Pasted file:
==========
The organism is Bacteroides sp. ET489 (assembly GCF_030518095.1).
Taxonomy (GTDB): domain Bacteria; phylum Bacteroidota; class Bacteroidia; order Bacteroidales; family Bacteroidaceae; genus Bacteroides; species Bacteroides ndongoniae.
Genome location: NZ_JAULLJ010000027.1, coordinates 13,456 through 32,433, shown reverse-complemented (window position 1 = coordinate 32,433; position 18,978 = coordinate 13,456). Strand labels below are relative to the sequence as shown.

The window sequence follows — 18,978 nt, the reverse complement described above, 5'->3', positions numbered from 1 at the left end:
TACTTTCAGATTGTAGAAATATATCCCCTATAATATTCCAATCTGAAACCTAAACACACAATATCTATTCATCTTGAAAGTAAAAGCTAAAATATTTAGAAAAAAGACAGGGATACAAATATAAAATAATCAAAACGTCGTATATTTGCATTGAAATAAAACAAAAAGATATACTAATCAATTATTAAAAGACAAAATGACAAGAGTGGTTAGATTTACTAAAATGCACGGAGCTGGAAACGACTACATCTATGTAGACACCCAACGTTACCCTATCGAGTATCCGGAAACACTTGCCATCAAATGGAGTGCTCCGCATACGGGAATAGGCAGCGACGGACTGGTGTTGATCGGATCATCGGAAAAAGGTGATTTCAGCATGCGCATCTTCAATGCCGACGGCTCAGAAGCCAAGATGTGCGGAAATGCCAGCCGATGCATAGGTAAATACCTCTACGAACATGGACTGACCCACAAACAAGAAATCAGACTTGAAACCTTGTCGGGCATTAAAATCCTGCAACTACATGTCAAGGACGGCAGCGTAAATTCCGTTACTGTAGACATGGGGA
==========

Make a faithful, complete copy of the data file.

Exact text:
The organism is Bacteroides sp. ET489 (assembly GCF_030518095.1).
Taxonomy (GTDB): domain Bacteria; phylum Bacteroidota; class Bacteroidia; order Bacteroidales; family Bacteroidaceae; genus Bacteroides; species Bacteroides ndongoniae.
Genome location: NZ_JAULLJ010000027.1, coordinates 13,456 through 32,433, shown reverse-complemented (window position 1 = coordinate 32,433; position 18,978 = coordinate 13,456). Strand labels below are relative to the sequence as shown.

The window sequence follows — 18,978 nt, the reverse complement described above, 5'->3', positions numbered from 1 at the left end:
TACTTTCAGATTGTAGAAATATATCCCCTATAATATTCCAATCTGAAACCTAAACACACAATATCTATTCATCTTGAAAGTAAAAGCTAAAATATTTAGAAAAAAGACAGGGATACAAATATAAAATAATCAAAACGTCGTATATTTGCATTGAAATAAAACAAAAAGATATACTAATCAATTATTAAAAGACAAAATGACAAGAGTGGTTAGATTTACTAAAATGCACGGAGCTGGAAACGACTACATCTATGTAGACACCCAACGTTACCCTATCGAGTATCCGGAAACACTTGCCATCAAATGGAGTGCTCCGCATACGGGAATAGGCAGCGACGGACTGGTGTTGATCGGATCATCGGAAAAAGGTGATTTCAGCATGCGCATCTTCAATGCCGACGGCTCAGAAGCCAAGATGTGCGGAAATGCCAGCCGATGCATAGGTAAATACCTCTACGAACATGGACTGACCCACAAACAAGAAATCAGACTTGAAACCTTGTCGGGCATTAAAATCCTGCAACTACATGTCAAGGACGGCAGCGTAAATTCCGTTACTGTAGACATGGGGA